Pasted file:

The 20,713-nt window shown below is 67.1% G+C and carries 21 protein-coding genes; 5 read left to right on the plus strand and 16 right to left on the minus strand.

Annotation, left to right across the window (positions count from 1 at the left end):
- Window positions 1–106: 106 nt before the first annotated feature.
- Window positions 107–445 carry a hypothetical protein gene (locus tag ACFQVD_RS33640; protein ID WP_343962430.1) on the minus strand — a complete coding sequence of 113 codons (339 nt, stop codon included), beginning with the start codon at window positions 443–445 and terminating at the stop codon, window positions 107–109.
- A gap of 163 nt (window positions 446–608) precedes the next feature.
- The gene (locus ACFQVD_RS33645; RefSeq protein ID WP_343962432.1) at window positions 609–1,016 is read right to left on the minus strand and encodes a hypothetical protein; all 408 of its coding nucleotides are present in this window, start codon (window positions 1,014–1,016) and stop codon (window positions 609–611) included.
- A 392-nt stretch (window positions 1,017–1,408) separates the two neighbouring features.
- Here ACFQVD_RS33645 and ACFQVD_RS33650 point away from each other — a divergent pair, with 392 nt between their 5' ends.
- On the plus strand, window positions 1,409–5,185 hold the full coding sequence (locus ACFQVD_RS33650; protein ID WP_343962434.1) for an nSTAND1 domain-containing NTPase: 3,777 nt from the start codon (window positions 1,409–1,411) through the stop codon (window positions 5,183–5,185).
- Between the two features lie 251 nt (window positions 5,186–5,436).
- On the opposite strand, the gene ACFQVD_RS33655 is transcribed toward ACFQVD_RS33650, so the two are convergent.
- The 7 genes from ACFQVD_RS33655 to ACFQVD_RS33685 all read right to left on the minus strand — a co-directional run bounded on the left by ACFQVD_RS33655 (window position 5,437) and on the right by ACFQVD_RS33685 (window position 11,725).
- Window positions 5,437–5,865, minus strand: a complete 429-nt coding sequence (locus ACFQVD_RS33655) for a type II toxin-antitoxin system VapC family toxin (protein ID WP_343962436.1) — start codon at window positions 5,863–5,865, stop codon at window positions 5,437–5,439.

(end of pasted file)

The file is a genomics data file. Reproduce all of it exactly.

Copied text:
The 20,713-nt window shown below is 67.1% G+C and carries 21 protein-coding genes; 5 read left to right on the plus strand and 16 right to left on the minus strand.

Annotation, left to right across the window (positions count from 1 at the left end):
- Window positions 1–106: 106 nt before the first annotated feature.
- Window positions 107–445 carry a hypothetical protein gene (locus tag ACFQVD_RS33640; protein ID WP_343962430.1) on the minus strand — a complete coding sequence of 113 codons (339 nt, stop codon included), beginning with the start codon at window positions 443–445 and terminating at the stop codon, window positions 107–109.
- A gap of 163 nt (window positions 446–608) precedes the next feature.
- The gene (locus ACFQVD_RS33645; RefSeq protein ID WP_343962432.1) at window positions 609–1,016 is read right to left on the minus strand and encodes a hypothetical protein; all 408 of its coding nucleotides are present in this window, start codon (window positions 1,014–1,016) and stop codon (window positions 609–611) included.
- A 392-nt stretch (window positions 1,017–1,408) separates the two neighbouring features.
- Here ACFQVD_RS33645 and ACFQVD_RS33650 point away from each other — a divergent pair, with 392 nt between their 5' ends.
- On the plus strand, window positions 1,409–5,185 hold the full coding sequence (locus ACFQVD_RS33650; protein ID WP_343962434.1) for an nSTAND1 domain-containing NTPase: 3,777 nt from the start codon (window positions 1,409–1,411) through the stop codon (window positions 5,183–5,185).
- Between the two features lie 251 nt (window positions 5,186–5,436).
- On the opposite strand, the gene ACFQVD_RS33655 is transcribed toward ACFQVD_RS33650, so the two are convergent.
- The 7 genes from ACFQVD_RS33655 to ACFQVD_RS33685 all read right to left on the minus strand — a co-directional run bounded on the left by ACFQVD_RS33655 (window position 5,437) and on the right by ACFQVD_RS33685 (window position 11,725).
- Window positions 5,437–5,865, minus strand: a complete 429-nt coding sequence (locus ACFQVD_RS33655) for a type II toxin-antitoxin system VapC family toxin (protein ID WP_343962436.1) — start codon at window positions 5,863–5,865, stop codon at window positions 5,437–5,439.